EMPLOYMENT – Workers compesation, retaliatory discrimination, attorneys fees: Colorama, Inc. v. Johnson (COA 9/4/2009)

Colorama, Inc. v. Johnson

2008-CA-000443 9/4/09 2009 WL 2834950 Released for pub. Opinion by Judge Caperton; Judges Thompson and Wine concurred. The court affirmed a judgment entered subsequent to a jury verdict finding that the employer retaliated or discriminated against a worker for filing a workers’ compensation claim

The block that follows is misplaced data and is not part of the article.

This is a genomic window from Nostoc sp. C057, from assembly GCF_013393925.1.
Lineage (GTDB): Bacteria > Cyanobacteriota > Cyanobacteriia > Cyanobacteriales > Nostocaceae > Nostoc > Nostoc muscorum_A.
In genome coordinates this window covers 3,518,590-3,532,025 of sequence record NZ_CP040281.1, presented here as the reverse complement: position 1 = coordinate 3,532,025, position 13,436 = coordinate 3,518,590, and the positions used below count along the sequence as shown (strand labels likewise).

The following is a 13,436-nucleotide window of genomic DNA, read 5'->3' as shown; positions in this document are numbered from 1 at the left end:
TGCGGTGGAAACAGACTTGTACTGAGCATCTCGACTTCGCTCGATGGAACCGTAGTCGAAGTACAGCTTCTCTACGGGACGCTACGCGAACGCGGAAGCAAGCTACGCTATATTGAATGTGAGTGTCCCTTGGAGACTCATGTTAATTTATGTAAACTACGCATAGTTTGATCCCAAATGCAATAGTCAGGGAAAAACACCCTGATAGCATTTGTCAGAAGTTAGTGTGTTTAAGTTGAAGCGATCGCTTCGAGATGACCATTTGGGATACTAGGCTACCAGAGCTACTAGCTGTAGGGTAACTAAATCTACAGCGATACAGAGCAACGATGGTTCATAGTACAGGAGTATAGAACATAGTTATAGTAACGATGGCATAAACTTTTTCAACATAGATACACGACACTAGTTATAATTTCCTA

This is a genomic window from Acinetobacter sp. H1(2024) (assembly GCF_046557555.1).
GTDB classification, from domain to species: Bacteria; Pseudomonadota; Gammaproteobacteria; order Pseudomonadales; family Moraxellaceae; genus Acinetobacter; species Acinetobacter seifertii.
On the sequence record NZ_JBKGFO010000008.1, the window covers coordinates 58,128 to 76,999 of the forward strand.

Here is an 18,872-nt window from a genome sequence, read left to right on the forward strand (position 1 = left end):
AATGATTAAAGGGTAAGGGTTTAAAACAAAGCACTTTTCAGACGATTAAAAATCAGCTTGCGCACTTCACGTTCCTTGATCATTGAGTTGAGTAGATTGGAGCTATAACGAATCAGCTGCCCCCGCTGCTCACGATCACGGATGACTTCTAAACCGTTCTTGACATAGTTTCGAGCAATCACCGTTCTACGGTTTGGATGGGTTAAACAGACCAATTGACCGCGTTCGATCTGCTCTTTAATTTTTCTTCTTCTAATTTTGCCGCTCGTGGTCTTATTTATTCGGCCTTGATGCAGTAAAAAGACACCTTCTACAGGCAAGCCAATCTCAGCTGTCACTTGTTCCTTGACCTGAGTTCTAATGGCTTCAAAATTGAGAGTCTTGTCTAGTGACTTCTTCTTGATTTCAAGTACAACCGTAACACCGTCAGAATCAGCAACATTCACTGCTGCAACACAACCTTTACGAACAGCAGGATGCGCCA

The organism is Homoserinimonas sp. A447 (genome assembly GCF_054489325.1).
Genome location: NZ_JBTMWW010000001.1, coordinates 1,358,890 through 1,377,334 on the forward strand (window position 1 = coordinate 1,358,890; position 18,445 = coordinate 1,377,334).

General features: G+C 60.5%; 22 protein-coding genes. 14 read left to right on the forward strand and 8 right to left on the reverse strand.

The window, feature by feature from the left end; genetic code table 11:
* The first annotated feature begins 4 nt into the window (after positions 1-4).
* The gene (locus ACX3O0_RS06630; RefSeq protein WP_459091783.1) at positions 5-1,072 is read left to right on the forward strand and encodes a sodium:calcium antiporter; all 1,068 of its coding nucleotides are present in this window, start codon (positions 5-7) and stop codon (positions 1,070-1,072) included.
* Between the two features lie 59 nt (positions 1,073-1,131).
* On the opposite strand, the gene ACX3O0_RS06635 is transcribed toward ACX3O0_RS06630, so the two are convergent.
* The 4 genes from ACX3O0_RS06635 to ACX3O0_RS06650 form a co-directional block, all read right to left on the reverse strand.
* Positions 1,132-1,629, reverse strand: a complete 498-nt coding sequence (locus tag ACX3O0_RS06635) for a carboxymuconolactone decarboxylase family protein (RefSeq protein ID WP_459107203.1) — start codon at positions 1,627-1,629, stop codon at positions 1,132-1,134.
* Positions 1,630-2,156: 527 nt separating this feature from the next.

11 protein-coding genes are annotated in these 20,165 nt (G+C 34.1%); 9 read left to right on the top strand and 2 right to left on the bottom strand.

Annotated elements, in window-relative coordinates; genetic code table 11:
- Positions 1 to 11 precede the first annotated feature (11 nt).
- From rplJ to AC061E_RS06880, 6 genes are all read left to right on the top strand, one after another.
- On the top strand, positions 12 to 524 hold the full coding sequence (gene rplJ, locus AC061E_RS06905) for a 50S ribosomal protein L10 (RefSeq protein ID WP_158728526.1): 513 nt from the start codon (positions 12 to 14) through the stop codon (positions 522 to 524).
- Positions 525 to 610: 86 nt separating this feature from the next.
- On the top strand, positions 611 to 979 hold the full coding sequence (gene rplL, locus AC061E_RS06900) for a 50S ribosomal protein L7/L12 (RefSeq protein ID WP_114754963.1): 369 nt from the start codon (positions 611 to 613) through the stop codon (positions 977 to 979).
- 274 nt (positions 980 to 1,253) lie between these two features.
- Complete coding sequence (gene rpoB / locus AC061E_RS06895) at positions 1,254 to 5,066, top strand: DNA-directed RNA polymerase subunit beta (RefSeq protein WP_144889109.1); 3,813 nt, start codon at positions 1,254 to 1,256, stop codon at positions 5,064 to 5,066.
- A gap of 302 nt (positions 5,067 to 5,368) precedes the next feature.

The Court first held that the worker met his burden to establish a prima facie case of discrimination Filing the workers’ compensation claim was an activity expressly protected under KRS 342.197, the employer knew that he had done so, the jury’s factual finding that the worker was terminated was not clearly erroneous, and the worker presented sufficient evidence for the jury to believe he was terminated in retaliation for seeking workers’ compensation benefits. The Court distinguished the case from Wymer v. JH Properties, Inc., 50 S.W.3d 195 (Ky. 2001), because the worker in the instant case was released to return to work without restriction, he said he wanted to try to perform the work and he may have been able to assume a light duty position. While the evidence might have been conflicting, it was for the jury to weigh the evidence and reach a conclusion. Therefore, the Court did not err in denying the employer’s motion for a directed verdict. The Court finally held that the award of attorney fees and costs were authorized by KRS 342.197(3) and the trial court did not abuse its discretion in making the award. Even so, the employer’s failure to name the worker’s attorney as a party to the appeal ultimately precluded review of the issue.

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